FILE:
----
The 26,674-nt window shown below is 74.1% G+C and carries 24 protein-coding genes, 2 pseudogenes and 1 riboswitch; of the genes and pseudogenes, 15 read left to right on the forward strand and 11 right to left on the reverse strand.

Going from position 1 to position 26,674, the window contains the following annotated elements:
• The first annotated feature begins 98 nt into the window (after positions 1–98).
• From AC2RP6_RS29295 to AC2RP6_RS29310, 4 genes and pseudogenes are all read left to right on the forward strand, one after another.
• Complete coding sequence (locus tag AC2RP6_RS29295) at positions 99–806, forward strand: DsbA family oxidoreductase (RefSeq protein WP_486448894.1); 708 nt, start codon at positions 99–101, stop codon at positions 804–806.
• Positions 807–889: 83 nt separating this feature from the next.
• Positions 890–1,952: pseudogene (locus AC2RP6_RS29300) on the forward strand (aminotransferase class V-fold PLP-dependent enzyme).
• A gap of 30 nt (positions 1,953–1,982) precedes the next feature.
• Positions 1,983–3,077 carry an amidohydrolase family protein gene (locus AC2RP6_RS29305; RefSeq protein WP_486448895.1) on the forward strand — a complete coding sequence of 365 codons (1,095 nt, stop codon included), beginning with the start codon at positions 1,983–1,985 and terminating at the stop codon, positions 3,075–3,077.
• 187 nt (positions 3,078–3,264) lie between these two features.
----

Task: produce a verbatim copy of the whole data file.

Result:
The 26,674-nt window shown below is 74.1% G+C and carries 24 protein-coding genes, 2 pseudogenes and 1 riboswitch; of the genes and pseudogenes, 15 read left to right on the forward strand and 11 right to left on the reverse strand.

Going from position 1 to position 26,674, the window contains the following annotated elements:
• The first annotated feature begins 98 nt into the window (after positions 1–98).
• From AC2RP6_RS29295 to AC2RP6_RS29310, 4 genes and pseudogenes are all read left to right on the forward strand, one after another.
• Complete coding sequence (locus tag AC2RP6_RS29295) at positions 99–806, forward strand: DsbA family oxidoreductase (RefSeq protein WP_486448894.1); 708 nt, start codon at positions 99–101, stop codon at positions 804–806.
• Positions 807–889: 83 nt separating this feature from the next.
• Positions 890–1,952: pseudogene (locus AC2RP6_RS29300) on the forward strand (aminotransferase class V-fold PLP-dependent enzyme).
• A gap of 30 nt (positions 1,953–1,982) precedes the next feature.
• Positions 1,983–3,077 carry an amidohydrolase family protein gene (locus AC2RP6_RS29305; RefSeq protein WP_486448895.1) on the forward strand — a complete coding sequence of 365 codons (1,095 nt, stop codon included), beginning with the start codon at positions 1,983–1,985 and terminating at the stop codon, positions 3,075–3,077.
• 187 nt (positions 3,078–3,264) lie between these two features.